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Excerpted from Loving Each Other by Leo Buscaglia. Copyright © 1984 by Leo Buscaglia. Excerpted by permission of Fawcett, a division of Random House, Inc.  All rights reserved. No part of this excerpt may be reproduced or reprinted without permission in writing from the publisher.  HTML and web pages copyright © by SpiritSite.com.

"Like everyone I know, my life, too, has been a long series of interwoven relationships, both good and bad. I value them all."

Leo Buscaglia, Loving Each Other, Part 2

Emotional detachment, maintaining our distance from others, is being prescribed as a solution for avoiding pain. Neglect and abuse of children and the aged is a growing problem. Social and religious institutions, which in the past helped to set standards of behavior and brought people together in companionship, are actively downgraded. Individualism, independence, and personal freedom are valued above love, commitment, and cooperation.

Examining the complex nature involved in loving each other (the dynamic and everchanging nature of two or more unique and whole individuals agreeing to emerge and blend in a long-term commitment) is not an easy task. Nevertheless, that is the purpose of this book. It seems to me vital and necessary, since material dealing with the dynamics of loving each other is rare. Without this knowledge we end only by living together in hate, fear, loneliness, and continuing to hurt each other in ignorance. Happily, the choice is still ours to make.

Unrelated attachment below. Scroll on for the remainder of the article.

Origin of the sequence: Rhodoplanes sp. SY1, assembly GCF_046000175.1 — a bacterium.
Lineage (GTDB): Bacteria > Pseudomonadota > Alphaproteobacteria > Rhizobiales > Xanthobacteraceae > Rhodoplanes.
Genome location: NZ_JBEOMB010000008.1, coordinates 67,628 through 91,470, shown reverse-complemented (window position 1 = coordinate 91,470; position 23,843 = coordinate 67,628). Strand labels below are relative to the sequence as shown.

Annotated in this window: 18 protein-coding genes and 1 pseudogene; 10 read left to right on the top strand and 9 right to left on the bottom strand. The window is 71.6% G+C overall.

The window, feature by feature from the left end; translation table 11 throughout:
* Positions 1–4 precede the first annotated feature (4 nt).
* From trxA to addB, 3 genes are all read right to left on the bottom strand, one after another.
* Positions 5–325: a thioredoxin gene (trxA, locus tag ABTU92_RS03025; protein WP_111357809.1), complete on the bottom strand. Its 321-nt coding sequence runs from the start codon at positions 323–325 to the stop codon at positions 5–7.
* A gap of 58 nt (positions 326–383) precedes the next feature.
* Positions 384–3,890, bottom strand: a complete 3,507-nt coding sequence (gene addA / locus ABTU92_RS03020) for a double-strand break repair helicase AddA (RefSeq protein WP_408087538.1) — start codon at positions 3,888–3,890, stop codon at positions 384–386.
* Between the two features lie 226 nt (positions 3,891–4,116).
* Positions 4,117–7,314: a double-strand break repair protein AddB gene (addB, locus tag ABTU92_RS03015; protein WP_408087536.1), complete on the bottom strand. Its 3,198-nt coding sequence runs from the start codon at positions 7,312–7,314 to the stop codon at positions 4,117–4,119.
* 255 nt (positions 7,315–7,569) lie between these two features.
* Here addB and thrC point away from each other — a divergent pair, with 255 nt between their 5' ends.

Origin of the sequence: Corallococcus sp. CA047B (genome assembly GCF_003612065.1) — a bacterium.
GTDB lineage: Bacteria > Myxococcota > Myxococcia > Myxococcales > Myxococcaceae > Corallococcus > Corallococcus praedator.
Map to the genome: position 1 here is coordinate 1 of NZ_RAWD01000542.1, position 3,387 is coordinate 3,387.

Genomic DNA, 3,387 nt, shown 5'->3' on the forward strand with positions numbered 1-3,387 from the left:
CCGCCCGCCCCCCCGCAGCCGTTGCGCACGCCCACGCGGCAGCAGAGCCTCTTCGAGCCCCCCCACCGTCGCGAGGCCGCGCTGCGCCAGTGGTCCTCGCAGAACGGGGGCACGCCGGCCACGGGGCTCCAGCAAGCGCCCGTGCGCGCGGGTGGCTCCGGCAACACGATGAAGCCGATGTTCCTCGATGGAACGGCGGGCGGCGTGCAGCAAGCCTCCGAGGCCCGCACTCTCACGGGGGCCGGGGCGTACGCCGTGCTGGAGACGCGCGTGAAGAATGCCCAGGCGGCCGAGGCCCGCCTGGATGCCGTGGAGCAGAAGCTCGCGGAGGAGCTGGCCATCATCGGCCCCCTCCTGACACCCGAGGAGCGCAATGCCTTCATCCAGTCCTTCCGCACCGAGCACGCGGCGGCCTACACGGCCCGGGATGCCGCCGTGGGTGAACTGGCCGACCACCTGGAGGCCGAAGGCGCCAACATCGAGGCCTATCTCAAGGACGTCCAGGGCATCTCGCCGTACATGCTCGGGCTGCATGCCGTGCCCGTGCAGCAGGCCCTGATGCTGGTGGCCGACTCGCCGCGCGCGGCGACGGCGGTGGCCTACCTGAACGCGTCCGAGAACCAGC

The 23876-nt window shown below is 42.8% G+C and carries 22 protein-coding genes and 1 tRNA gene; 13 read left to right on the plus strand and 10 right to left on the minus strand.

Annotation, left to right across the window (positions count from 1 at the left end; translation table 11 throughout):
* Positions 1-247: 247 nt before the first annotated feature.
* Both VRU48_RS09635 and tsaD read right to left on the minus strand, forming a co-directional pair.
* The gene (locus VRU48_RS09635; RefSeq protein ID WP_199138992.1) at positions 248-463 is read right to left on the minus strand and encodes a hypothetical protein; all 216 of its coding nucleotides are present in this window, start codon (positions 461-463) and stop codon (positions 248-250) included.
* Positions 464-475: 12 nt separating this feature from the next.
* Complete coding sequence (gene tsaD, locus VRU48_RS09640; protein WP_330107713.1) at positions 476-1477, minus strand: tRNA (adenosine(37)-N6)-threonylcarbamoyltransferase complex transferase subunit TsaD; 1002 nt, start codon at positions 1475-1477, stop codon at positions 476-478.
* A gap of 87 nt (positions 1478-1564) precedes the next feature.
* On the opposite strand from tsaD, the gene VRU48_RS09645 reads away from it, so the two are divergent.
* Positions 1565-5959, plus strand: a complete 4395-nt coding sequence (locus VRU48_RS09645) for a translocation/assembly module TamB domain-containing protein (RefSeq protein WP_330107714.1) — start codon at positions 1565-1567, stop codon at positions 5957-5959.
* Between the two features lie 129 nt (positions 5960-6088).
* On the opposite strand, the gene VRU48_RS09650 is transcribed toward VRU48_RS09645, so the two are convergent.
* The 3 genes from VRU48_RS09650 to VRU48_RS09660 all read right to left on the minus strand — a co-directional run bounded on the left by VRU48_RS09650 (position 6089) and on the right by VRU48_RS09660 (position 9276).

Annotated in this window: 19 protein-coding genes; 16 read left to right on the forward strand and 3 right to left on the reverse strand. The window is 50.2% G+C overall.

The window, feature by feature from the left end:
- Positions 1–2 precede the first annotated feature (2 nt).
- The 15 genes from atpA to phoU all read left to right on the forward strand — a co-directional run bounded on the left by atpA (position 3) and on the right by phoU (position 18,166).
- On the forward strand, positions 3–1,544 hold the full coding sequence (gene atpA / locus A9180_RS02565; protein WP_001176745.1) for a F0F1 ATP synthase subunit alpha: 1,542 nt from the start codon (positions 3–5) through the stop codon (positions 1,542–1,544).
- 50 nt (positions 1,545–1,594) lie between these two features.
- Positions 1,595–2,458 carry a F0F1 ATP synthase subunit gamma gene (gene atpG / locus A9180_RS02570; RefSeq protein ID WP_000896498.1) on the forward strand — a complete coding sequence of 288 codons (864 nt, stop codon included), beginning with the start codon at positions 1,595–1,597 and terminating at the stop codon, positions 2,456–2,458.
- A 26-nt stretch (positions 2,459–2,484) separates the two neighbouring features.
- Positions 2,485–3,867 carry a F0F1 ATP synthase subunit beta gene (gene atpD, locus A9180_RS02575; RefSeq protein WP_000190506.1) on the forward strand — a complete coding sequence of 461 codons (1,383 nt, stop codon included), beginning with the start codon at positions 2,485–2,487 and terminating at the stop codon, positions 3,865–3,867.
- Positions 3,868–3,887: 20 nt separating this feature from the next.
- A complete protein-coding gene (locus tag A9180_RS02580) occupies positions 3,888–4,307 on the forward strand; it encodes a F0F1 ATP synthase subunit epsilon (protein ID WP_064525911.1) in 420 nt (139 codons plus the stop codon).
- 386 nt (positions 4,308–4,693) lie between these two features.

Like everyone I know, my life, too, has been a long series of interwoven relationships, both good and bad. I value them all. For it was mainly through these relationships that I survived my infancy, completed my childhood, ended my adolescence and moved toward a dynamic state of growing to maturity. They have been living lessons in meeting defeat, letting go and overcoming fear. They have helped to free my spirit and irradicate my fear of loving. My relationships are still my major source of stimulation, causing me to remain open, curious, eager to learn and challenged by change. Now I understand more than ever the poet W.H. Audenís remark, "We must love one another or die!"

Isnít it time that we forget our petty egos, give up our fear of appearing sentimental or naÔve and come together in our universal need, one for the other? Why is it so difficult for us to embrace each other fearlessly and with passion and say, "Human being, take my human hand?"

There is a wonderful fable that tells of a young girl who is walking through a meadow when she sees a butterfly impaled upon a thorn. Very carefully she releases it and the butterfly starts to fly away. Then it comes back and changes into a beautiful good fairy. "For your kindness," she tells the little girl, "I will grant you your fondest wish." The little girl thinks for a moment and replies, "I want to be happy." The fairy leans toward her and whispers in her ear and then suddenly vanishes.

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